Insta-block with Symbol#to_proc

Something that might have slipped your radar in your Ruby readings is Symbol#to_proc, something that’s been in Rails since 0.14.4.

Using this nice little tidbit of Ruby tricky you can simplify code such as:

 articles.collect { |a| a.title } articles.sort { |a| a.created_at } 


 articles.collect(&:title) articles.sort(&:created_at) 

…and just in case you’re wondering why &:ruby_is_the_new_black doesn’t work in the beautiful ruby shell script you just wrote, it’s because Symbol#to_proc isn’t a standard Ruby thang. To quote Mauricio Fernandez who noted it’s recent inclusion in the upcoming Ruby 1.9:

Symbol#to_proc: first discovered by some anonymous Japanese Rubyist (fairly certain), rediscovered by Florian Groß (I saw that happen back when I wasted my time on #ruby-lang), then popula rized by Pragdave and Rails, finally adopted officially. It’s been a long journey.

“That’s nice,” you say, “but I still don’t really understand what all this Proc and block stuff is about.” Well, let me indulge you in some Ruby block mumblings.

I think the best way to describe a block if you’ve come from web-design-land is to think of it like an anonymous function in Javascript.

For example, the following piece of Ruby:

 socceroos.each do |s|   s.congratulate end 

is the equivalent to the following Javascript:

 socceroos.each(function(s) {   s.congratulate(); })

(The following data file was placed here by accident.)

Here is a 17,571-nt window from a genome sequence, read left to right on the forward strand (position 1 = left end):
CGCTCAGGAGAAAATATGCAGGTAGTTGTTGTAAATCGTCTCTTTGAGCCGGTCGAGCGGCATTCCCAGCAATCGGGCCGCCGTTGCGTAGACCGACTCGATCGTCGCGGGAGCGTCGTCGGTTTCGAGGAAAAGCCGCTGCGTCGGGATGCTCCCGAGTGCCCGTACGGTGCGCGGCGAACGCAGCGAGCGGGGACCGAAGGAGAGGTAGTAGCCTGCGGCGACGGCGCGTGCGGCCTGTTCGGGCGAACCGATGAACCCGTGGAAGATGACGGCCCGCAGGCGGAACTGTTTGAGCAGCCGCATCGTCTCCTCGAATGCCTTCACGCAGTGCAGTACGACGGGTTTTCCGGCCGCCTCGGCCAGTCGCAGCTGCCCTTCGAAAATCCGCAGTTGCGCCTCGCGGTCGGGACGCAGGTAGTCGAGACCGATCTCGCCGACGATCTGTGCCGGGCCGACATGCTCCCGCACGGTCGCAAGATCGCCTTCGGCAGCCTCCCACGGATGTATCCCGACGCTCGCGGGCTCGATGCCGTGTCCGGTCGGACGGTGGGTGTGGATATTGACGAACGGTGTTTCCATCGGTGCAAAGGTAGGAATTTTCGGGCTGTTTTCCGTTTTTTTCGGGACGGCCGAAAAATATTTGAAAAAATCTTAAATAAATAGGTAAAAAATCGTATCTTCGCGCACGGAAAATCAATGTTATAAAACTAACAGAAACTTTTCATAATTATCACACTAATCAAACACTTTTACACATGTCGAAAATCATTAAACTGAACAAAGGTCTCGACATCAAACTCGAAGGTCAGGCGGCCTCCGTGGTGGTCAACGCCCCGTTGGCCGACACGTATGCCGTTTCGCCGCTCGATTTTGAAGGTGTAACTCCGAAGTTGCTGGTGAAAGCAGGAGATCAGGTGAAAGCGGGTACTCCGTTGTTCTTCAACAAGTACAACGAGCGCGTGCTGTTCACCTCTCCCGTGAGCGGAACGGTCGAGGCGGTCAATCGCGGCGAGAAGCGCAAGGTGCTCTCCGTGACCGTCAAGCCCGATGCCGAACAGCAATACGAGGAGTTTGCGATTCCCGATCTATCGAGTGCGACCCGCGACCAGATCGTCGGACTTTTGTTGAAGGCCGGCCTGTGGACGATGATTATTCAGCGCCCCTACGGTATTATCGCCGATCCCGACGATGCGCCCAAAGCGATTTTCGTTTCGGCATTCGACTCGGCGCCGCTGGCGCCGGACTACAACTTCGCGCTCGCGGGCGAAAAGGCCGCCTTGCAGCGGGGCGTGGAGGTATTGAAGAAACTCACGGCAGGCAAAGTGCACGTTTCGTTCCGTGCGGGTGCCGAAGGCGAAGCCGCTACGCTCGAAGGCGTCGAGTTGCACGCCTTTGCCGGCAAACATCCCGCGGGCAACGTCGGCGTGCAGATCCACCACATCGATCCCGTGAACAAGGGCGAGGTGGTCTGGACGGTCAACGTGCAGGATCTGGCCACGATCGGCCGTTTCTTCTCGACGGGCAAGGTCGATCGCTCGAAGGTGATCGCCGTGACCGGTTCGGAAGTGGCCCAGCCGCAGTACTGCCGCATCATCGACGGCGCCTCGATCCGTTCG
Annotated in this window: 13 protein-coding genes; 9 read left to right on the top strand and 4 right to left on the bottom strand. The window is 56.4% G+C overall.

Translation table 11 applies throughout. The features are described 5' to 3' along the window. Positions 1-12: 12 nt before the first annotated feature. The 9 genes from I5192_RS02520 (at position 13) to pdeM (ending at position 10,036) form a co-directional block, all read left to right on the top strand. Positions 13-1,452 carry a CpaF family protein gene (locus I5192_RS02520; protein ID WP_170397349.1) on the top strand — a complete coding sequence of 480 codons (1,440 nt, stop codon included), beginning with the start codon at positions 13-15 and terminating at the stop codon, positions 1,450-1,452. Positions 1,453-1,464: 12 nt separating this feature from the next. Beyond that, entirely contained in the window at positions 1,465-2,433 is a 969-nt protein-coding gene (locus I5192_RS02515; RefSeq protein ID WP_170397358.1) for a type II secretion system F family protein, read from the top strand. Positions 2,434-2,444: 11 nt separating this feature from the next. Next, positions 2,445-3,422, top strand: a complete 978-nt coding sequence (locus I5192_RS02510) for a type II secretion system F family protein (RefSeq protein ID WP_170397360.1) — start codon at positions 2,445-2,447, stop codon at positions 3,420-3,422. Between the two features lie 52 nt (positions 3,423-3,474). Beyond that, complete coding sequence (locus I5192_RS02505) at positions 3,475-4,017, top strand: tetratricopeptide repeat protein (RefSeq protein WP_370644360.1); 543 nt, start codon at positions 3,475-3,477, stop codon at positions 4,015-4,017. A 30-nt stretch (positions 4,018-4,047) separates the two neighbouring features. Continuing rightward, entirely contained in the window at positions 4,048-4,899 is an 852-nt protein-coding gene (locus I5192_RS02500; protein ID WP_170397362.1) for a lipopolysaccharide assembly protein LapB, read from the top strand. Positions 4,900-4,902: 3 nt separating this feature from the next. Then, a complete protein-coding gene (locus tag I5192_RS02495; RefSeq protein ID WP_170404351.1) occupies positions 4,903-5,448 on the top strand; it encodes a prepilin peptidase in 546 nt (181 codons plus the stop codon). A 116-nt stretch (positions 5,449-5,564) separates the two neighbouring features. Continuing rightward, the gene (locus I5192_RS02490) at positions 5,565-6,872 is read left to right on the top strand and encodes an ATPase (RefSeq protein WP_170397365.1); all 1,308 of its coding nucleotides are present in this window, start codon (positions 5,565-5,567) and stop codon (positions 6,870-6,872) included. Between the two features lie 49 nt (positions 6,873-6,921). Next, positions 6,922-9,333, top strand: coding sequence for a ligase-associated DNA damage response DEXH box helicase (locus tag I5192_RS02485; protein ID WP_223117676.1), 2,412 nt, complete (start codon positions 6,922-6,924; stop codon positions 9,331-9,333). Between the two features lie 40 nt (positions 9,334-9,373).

The block passed to a function is signified by an ampersand:

 class Team   def each(&block)     for player in @players     end   end end 

In fact, the above pattern of calling the block is so common Ruby takes it one step further, allowing you to simply write:

 class MyTeam   def each     for member in @members       yield member     end   end end 

yield member is another way of saying “call the associated block passing it the member”. You don’t even need to add &block to the parameter list.

You would have seen this pattern when dealing with ActiveRecord. The ActiveRecord::Base class allows you to specify a block when creating new instances. For example, if Player was an ActiveRecord subclass you could do the following:

 @player = do |p| = "Ronaldo"   p.nickname = "Porky" end 

How does ActiveRecord provide this neat API? Easy! It just checks whether you specified a block and, if so, calls the block, passing the new Player object to it.

The bare minimum logic to accomplish this would be:

 class ActiveRecord::Base   def initialize     yield self if block_given?   end end 


Category: programming Time: 2006-06-19 Views: 1

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